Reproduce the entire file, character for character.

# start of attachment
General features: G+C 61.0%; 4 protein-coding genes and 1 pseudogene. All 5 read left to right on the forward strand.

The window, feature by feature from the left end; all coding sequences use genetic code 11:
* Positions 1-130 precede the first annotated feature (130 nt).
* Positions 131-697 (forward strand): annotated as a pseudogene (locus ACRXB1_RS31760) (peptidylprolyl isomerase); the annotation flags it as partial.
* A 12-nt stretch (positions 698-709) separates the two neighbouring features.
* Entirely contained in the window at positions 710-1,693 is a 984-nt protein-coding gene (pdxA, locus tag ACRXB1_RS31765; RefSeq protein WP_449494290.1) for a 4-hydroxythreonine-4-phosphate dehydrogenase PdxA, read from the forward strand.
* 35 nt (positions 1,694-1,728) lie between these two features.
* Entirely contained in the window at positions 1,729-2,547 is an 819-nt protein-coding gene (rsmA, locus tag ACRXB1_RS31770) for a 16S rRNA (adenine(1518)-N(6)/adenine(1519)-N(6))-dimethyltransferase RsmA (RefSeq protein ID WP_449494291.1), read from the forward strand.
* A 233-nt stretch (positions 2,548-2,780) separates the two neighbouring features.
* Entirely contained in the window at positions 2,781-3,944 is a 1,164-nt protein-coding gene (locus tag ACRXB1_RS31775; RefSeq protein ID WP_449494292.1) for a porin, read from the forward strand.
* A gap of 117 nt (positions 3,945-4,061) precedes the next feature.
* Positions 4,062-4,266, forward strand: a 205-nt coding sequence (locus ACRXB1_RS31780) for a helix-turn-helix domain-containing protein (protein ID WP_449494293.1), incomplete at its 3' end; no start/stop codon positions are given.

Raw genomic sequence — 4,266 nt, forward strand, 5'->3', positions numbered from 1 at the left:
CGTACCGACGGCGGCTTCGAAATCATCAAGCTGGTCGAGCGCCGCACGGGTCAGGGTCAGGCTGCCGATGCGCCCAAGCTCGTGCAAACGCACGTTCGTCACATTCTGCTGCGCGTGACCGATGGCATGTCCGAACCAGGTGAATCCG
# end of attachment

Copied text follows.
General features: G+C 61.0%; 4 protein-coding genes and 1 pseudogene. All 5 read left to right on the forward strand.

The window, feature by feature from the left end; all coding sequences use genetic code 11:
* Positions 1-130 precede the first annotated feature (130 nt).
* Positions 131-697 (forward strand): annotated as a pseudogene (locus ACRXB1_RS31760) (peptidylprolyl isomerase); the annotation flags it as partial.
* A 12-nt stretch (positions 698-709) separates the two neighbouring features.
* Entirely contained in the window at positions 710-1,693 is a 984-nt protein-coding gene (pdxA, locus tag ACRXB1_RS31765; RefSeq protein WP_449494290.1) for a 4-hydroxythreonine-4-phosphate dehydrogenase PdxA, read from the forward strand.
* 35 nt (positions 1,694-1,728) lie between these two features.
* Entirely contained in the window at positions 1,729-2,547 is an 819-nt protein-coding gene (rsmA, locus tag ACRXB1_RS31770) for a 16S rRNA (adenine(1518)-N(6)/adenine(1519)-N(6))-dimethyltransferase RsmA (RefSeq protein ID WP_449494291.1), read from the forward strand.
* A 233-nt stretch (positions 2,548-2,780) separates the two neighbouring features.
* Entirely contained in the window at positions 2,781-3,944 is a 1,164-nt protein-coding gene (locus tag ACRXB1_RS31775; RefSeq protein ID WP_449494292.1) for a porin, read from the forward strand.
* A gap of 117 nt (positions 3,945-4,061) precedes the next feature.
* Positions 4,062-4,266, forward strand: a 205-nt coding sequence (locus ACRXB1_RS31780) for a helix-turn-helix domain-containing protein (protein ID WP_449494293.1), incomplete at its 3' end; no start/stop codon positions are given.

Raw genomic sequence — 4,266 nt, forward strand, 5'->3', positions numbered from 1 at the left:
CGTACCGACGGCGGCTTCGAAATCATCAAGCTGGTCGAGCGCCGCACGGGTCAGGGTCAGGCTGCCGATGCGCCCAAGCTCGTGCAAACGCACGTTCGTCACATTCTGCTGCGCGTGACCGATGGCATGTCCGAACCAGGTGAATCCG